On the eve of the International Marriage Week, which is held annually from 7 to 14 February, our editorial board offers a series of materials on the religious dimensions of the family and marriage.
From 7 to 14 February, International Marriage Week will be celebrated in over 25 countries around the world – England, Germany, Czech Republic, Slovakia, Romania, Serbia, Italy, Belgium, Ireland, Switzerland, Norway, USA, New Zealand, Australia, the Netherlands, Hungary, Ukraine, South Africa, Albania, the Philippines and others. Marriage Week celebrates a healthy marriage – a voluntary union between a man and a woman who have made a mutual commitment to each other for the rest of their lives.
A healthy, loving family deserves to be honored, as it provides children with safety and personal happiness and enables them to develop fully. Everyone needs a stable relationship. Research around the world shows that marriage is the surest way to get it. Social science proves that men and women who are married and still in close relationships live longer, enjoy better health and are happier with life. Marriage enhances the emotional, physical and financial quality of life for all family members.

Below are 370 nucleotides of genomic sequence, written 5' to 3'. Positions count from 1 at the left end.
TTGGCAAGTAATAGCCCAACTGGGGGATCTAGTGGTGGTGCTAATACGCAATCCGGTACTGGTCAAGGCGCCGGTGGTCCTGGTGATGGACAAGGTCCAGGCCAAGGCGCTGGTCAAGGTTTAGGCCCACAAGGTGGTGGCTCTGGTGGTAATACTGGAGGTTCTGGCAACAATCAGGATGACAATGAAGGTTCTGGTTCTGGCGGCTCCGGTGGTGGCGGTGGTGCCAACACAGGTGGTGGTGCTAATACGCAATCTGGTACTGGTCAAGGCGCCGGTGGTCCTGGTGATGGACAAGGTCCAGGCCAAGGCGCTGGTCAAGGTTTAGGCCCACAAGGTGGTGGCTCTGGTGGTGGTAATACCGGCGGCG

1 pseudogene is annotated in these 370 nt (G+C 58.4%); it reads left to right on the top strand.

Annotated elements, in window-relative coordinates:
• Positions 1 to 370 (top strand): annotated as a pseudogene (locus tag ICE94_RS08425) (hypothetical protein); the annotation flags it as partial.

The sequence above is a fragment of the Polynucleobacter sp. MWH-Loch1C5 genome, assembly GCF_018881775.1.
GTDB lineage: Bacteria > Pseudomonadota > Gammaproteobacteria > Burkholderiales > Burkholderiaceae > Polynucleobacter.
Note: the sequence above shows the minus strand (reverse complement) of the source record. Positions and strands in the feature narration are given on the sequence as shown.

Despite the increase of 37 percent in marriages, in the period 2012-2019, the number of divorces remained almost unchanged. ** Over a third of marriages end in divorce. At the same time, 86% of young people between the ages of 18 and 29 expect their marriage to last a lifetime. Sometimes the decision to separate is made extremely quickly, and the consequences are serious for both partners and children. Marriage Week seeks to counteract these problems, as did the School of Successful Marriage. It is designed to help current and future married couples acquire knowledge and skills that will make their relationship healthy and successful.